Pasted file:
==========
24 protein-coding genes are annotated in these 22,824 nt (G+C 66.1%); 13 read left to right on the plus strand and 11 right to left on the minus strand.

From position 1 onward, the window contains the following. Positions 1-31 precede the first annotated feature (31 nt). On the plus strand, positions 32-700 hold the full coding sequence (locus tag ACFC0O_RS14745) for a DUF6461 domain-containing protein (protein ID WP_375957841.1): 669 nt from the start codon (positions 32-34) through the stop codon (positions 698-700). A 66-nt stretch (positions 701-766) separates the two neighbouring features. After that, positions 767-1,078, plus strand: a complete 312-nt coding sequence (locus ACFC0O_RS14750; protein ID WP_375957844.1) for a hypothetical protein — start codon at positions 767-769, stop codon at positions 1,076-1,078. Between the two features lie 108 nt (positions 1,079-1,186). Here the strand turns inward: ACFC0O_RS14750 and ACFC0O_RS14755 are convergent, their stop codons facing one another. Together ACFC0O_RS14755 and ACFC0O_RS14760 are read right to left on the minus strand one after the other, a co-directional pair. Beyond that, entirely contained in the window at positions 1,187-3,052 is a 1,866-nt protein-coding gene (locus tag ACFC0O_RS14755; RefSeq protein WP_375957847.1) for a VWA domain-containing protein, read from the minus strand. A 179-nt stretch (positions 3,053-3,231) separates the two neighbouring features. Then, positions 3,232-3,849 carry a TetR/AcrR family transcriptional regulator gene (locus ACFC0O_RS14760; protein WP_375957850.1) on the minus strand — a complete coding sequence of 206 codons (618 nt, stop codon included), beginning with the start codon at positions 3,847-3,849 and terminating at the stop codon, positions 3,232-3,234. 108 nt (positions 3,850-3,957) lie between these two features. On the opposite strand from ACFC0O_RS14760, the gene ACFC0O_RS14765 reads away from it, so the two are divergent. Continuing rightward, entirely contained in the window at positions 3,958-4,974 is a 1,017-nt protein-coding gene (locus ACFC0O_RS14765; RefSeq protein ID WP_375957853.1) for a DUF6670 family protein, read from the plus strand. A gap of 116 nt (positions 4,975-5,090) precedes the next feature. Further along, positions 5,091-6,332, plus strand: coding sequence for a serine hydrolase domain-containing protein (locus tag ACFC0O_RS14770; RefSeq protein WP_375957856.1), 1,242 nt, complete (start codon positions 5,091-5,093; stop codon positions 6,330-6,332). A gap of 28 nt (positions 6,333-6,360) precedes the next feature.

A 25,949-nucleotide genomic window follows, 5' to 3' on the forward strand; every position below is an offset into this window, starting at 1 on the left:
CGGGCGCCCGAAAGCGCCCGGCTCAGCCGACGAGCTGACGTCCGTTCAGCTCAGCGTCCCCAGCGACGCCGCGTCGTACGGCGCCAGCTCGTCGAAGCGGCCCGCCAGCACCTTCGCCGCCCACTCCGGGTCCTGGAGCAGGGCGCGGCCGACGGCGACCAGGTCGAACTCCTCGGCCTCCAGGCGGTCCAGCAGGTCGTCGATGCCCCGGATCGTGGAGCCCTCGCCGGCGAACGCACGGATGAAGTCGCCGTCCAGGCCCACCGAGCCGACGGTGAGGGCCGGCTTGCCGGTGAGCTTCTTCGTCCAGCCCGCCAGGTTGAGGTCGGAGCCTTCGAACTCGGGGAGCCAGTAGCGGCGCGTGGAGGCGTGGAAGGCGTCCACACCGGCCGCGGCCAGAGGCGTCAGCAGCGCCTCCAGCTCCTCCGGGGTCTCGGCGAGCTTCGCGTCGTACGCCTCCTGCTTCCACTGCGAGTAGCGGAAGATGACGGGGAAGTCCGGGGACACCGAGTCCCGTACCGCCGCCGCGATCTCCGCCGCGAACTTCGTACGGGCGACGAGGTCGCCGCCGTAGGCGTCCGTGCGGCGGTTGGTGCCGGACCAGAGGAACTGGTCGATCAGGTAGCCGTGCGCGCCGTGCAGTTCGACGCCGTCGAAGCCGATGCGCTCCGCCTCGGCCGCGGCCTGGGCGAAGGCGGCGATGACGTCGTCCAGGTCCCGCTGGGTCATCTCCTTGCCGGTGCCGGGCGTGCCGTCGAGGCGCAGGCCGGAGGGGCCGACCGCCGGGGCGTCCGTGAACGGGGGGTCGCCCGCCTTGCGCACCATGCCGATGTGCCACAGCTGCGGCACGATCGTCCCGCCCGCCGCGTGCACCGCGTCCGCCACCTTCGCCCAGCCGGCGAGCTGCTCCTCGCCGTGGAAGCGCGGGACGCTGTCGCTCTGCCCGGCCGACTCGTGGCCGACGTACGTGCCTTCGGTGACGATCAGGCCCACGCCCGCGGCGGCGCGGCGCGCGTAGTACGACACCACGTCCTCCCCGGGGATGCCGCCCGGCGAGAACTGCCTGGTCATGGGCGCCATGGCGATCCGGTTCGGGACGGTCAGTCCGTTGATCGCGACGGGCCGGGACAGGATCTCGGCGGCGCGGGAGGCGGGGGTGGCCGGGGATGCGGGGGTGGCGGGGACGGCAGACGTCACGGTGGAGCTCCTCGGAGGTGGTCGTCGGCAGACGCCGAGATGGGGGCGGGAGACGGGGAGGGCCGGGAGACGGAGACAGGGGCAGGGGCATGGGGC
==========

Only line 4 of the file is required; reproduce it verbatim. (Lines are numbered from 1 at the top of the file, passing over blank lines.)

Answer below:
CGGGCGCCCGAAAGCGCCCGGCTCAGCCGACGAGCTGACGTCCGTTCAGCTCAGCGTCCCCAGCGACGCCGCGTCGTACGGCGCCAGCTCGTCGAAGCGGCCCGCCAGCACCTTCGCCGCCCACTCCGGGTCCTGGAGCAGGGCGCGGCCGACGGCGACCAGGTCGAACTCCTCGGCCTCCAGGCGGTCCAGCAGGTCGTCGATGCCCCGGATCGTGGAGCCCTCGCCGGCGAACGCACGGATGAAGTCGCCGTCCAGGCCCACCGAGCCGACGGTGAGGGCCGGCTTGCCGGTGAGCTTCTTCGTCCAGCCCGCCAGGTTGAGGTCGGAGCCTTCGAACTCGGGGAGCCAGTAGCGGCGCGTGGAGGCGTGGAAGGCGTCCACACCGGCCGCGGCCAGAGGCGTCAGCAGCGCCTCCAGCTCCTCCGGGGTCTCGGCGAGCTTCGCGTCGTACGCCTCCTGCTTCCACTGCGAGTAGCGGAAGATGACGGGGAAGTCCGGGGACACCGAGTCCCGTACCGCCGCCGCGATCTCCGCCGCGAACTTCGTACGGGCGACGAGGTCGCCGCCGTAGGCGTCCGTGCGGCGGTTGGTGCCGGACCAGAGGAACTGGTCGATCAGGTAGCCGTGCGCGCCGTGCAGTTCGACGCCGTCGAAGCCGATGCGCTCCGCCTCGGCCGCGGCCTGGGCGAAGGCGGCGATGACGTCGTCCAGGTCCCGCTGGGTCATCTCCTTGCCGGTGCCGGGCGTGCCGTCGAGGCGCAGGCCGGAGGGGCCGACCGCCGGGGCGTCCGTGAACGGGGGGTCGCCCGCCTTGCGCACCATGCCGATGTGCCACAGCTGCGGCACGATCGTCCCGCCCGCCGCGTGCACCGCGTCCGCCACCTTCGCCCAGCCGGCGAGCTGCTCCTCGCCGTGGAAGCGCGGGACGCTGTCGCTCTGCCCGGCCGACTCGTGGCCGACGTACGTGCCTTCGGTGACGATCAGGCCCACGCCCGCGGCGGCGCGGCGCGCGTAGTACGACACCACGTCCTCCCCGGGGATGCCGCCCGGCGAGAACTGCCTGGTCATGGGCGCCATGGCGATCCGGTTCGGGACGGTCAGTCCGTTGATCGCGACGGGCCGGGACAGGATCTCGGCGGCGCGGGAGGCGGGGGTGGCCGGGGATGCGGGGGTGGCGGGGACGGCAGACGTCACGGTGGAGCTCCTCGGAGGTGGTCGTCGGCAGACGCCGAGATGGGGGCGGGAGACGGGGAGGGCCGGGAGACGGAGACAGGGGCAGGGGCATGGGGC